|Publication number||US4914188 A|
|Application number||US 07/121,827|
|Publication date||Apr 3, 1990|
|Filing date||Nov 16, 1987|
|Priority date||Nov 16, 1987|
|Publication number||07121827, 121827, US 4914188 A, US 4914188A, US-A-4914188, US4914188 A, US4914188A|
|Inventors||Francis J. Dumont, Philippe L. Durette, Arsenio A. Pessolano, Joshua S. Boger, Nolan H. Sigal|
|Original Assignee||Merck & Co., Inc.|
|Export Citation||BiBTeX, EndNote, RefMan|
|Patent Citations (12), Non-Patent Citations (6), Referenced by (60), Classifications (7), Legal Events (6)|
|External Links: USPTO, USPTO Assignment, Espacenet|
Immunoregulatory abnormalities have been shown to exist in a wide variety of "autoimmune" and chronic inflammatory diseases, including systemic lupus erythematosis, chronic rheumatoid arthritis, type 1 diabetes mellitus, inflammatory bowel disease, biliary cirrhosis, uveitis, multiple sclerosis and other disorders such as Crohns disease, ulcerative colitis, bullous pemphigoid, sarcoidosis, psoriasis, ichthyosis, and Graves ophthalmopathy. Although the underlying pathogenesis of each of these conditions may be quite different, they have in common the appearance of a variety of autoantibodies and self-reactive lymphocytes. Such self-reactivity may be due, in part, to a loss of the homeostatic controls under which the normal immune system operates.
Similarly, following a bone-marrow or an organ transplantation, the host lymphocytes recognize the foreign tissue antigens and begin to produce antibodies which lead to graft rejection.
One end result of an autoimmune or a rejection process is tissue destruction caused by inflammatory cells and the mediators they release. Antiinflammatory agents such as NSAID's and corticosteroids act principally by blocking the effect or secretion of these mediators but do nothing to modify the immunologic basis of the disease. On the other hand, cytotoxic agents, such as cyclophosphamide, act in such a nonspecific fashion that both the normal and autoimmune responses are shut off. Indeed, patients treated with such nonspecific immunosuppressive agents are as likely to succumb from infection as they are from their autoimmune disease.
The cyclosporins are a family of immunosuppressive compounds isolated from fermentation broths of various fungal species including Tolypocladium inflatum and Cylindrocarpon lucidum.
The generic structure of the class of cyclosporins has been established as a cyclic peptide of formula I which which contains 11 amino acids. ##STR1## For example, cyclosporin A of formula II contains seven N-methylated amino acids and a novel "C-9 amino acid" at position 1, designated as (4R)-4-[(E)-2-butenyl]-4,N-dimethyl-L-threonine(MeBmt). This novel amino acid is located in what is referred to as position 1 and has been found to be important for the immunosuppressive activity of cyclosporin A. ##STR2## Bmt=(4R)-4-[(E)-2-butenyl]-4-methyl-L-threonine Me=Methyl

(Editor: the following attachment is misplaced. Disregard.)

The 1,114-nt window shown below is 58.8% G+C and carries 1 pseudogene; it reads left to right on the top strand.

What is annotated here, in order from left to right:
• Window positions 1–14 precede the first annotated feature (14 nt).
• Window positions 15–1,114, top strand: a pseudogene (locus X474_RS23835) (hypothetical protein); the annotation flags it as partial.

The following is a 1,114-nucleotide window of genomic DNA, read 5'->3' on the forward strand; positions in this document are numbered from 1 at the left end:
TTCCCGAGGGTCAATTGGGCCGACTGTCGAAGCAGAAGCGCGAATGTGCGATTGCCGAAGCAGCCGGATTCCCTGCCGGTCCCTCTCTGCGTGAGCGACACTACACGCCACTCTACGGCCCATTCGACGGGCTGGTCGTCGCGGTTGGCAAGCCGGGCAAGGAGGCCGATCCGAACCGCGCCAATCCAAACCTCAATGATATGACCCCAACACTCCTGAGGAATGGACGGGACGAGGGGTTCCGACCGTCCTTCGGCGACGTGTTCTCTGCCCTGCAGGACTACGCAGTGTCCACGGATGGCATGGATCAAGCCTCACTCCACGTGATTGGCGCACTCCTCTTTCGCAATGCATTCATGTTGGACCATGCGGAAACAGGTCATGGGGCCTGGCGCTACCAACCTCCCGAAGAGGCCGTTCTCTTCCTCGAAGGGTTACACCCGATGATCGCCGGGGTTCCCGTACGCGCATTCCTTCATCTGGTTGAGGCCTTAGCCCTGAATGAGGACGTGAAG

Unless specified, the amino acid configuration is L.
Generally, a cyclosporin such as cyclosporin A is not cytotoxic nor myelotoxic. It does not inhibit migration of monocytes nor does it inhibit granulocytes and macrophage action. Its action is specific and leaves most established immune responses intact. However, it is nephrotoxic and is known to cause the following undesirable side effects:
(1) abnormal liver function;
(3) gum hypertrophy;
(6) hyperasthesia; and
(7) gastrointestinal discomfort.
Cyclosporin A is the only clinically effective immunoregulant on the market today. It is the treatment of choice to prevent rejection of organ transplants. Therapeutic benefits have also been observed in autoimmune diseases, such as type 1 diabetes, multiple sclerosis, uveitis, rheumatoid arthritis, etc. but, in all such cases, broader clinical evaluation and use have been restricted by its severe nephrotoxicity.
The biological activities of cyclosporin A are mediated by an intracellular mechanism, whereby binding to a specific cytosolic protein, called cyclophilin, is responsible for the concentration of cyclosporin A inside the target cells [R. E. Handschumacher et al., Science, 226 (1984) 544]. The specificity of cyclophilin for binding cyclosporin A is indicated by the observation that only those cyclosporin analogs that exhibit immunosuppressive activity in a mixed lymphocyte reaction are capable of binding to cyclophilin. The present invention describes a novel group of cyclosporin analogs that, although not immunosuppressive themselves, are unexpectedly excellent blockers of cyclosporin A binding to cyclophilin. This class of compounds is obtained by substituting the MeLeu residue at the 6-position of cyclosporin A with a MeAla or MeAbu residue. These novel cyclosporin analogs are found to be capable of lowering cyclosporin A-induced nephrotoxicity. Cyclosporin A's desirable immunosuppressive properties, hovever, are not negatively impacted. As evaluated in an in vivo mouse model, the cyclosporin analogs of this invention did not exhibit any nephrotoxicity of their own.